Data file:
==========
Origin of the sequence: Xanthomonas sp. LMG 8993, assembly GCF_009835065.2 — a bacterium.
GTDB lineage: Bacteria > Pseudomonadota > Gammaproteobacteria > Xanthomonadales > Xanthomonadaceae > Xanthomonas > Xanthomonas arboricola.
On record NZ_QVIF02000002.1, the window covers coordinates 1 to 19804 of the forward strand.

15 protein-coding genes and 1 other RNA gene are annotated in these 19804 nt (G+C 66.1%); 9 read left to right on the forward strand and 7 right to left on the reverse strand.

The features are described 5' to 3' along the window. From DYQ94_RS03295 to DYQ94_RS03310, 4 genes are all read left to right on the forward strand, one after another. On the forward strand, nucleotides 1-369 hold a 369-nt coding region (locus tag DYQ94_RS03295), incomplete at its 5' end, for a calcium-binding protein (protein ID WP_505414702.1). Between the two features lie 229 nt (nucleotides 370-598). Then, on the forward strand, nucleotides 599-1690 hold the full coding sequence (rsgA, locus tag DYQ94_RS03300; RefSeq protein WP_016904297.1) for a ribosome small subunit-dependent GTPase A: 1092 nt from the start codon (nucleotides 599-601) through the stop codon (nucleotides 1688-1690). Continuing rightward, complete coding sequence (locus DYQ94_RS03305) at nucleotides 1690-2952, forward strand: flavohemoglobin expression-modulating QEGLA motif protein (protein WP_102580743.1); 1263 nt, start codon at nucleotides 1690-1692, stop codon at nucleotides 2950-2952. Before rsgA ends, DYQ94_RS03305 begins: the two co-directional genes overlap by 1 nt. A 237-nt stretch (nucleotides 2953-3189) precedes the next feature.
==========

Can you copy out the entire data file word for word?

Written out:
Origin of the sequence: Xanthomonas sp. LMG 8993, assembly GCF_009835065.2 — a bacterium.
GTDB lineage: Bacteria > Pseudomonadota > Gammaproteobacteria > Xanthomonadales > Xanthomonadaceae > Xanthomonas > Xanthomonas arboricola.
On record NZ_QVIF02000002.1, the window covers coordinates 1 to 19804 of the forward strand.

15 protein-coding genes and 1 other RNA gene are annotated in these 19804 nt (G+C 66.1%); 9 read left to right on the forward strand and 7 right to left on the reverse strand.

The features are described 5' to 3' along the window. From DYQ94_RS03295 to DYQ94_RS03310, 4 genes are all read left to right on the forward strand, one after another. On the forward strand, nucleotides 1-369 hold a 369-nt coding region (locus tag DYQ94_RS03295), incomplete at its 5' end, for a calcium-binding protein (protein ID WP_505414702.1). Between the two features lie 229 nt (nucleotides 370-598). Then, on the forward strand, nucleotides 599-1690 hold the full coding sequence (rsgA, locus tag DYQ94_RS03300; RefSeq protein WP_016904297.1) for a ribosome small subunit-dependent GTPase A: 1092 nt from the start codon (nucleotides 599-601) through the stop codon (nucleotides 1688-1690). Continuing rightward, complete coding sequence (locus DYQ94_RS03305) at nucleotides 1690-2952, forward strand: flavohemoglobin expression-modulating QEGLA motif protein (protein WP_102580743.1); 1263 nt, start codon at nucleotides 1690-1692, stop codon at nucleotides 2950-2952. Before rsgA ends, DYQ94_RS03305 begins: the two co-directional genes overlap by 1 nt. A 237-nt stretch (nucleotides 2953-3189) precedes the next feature.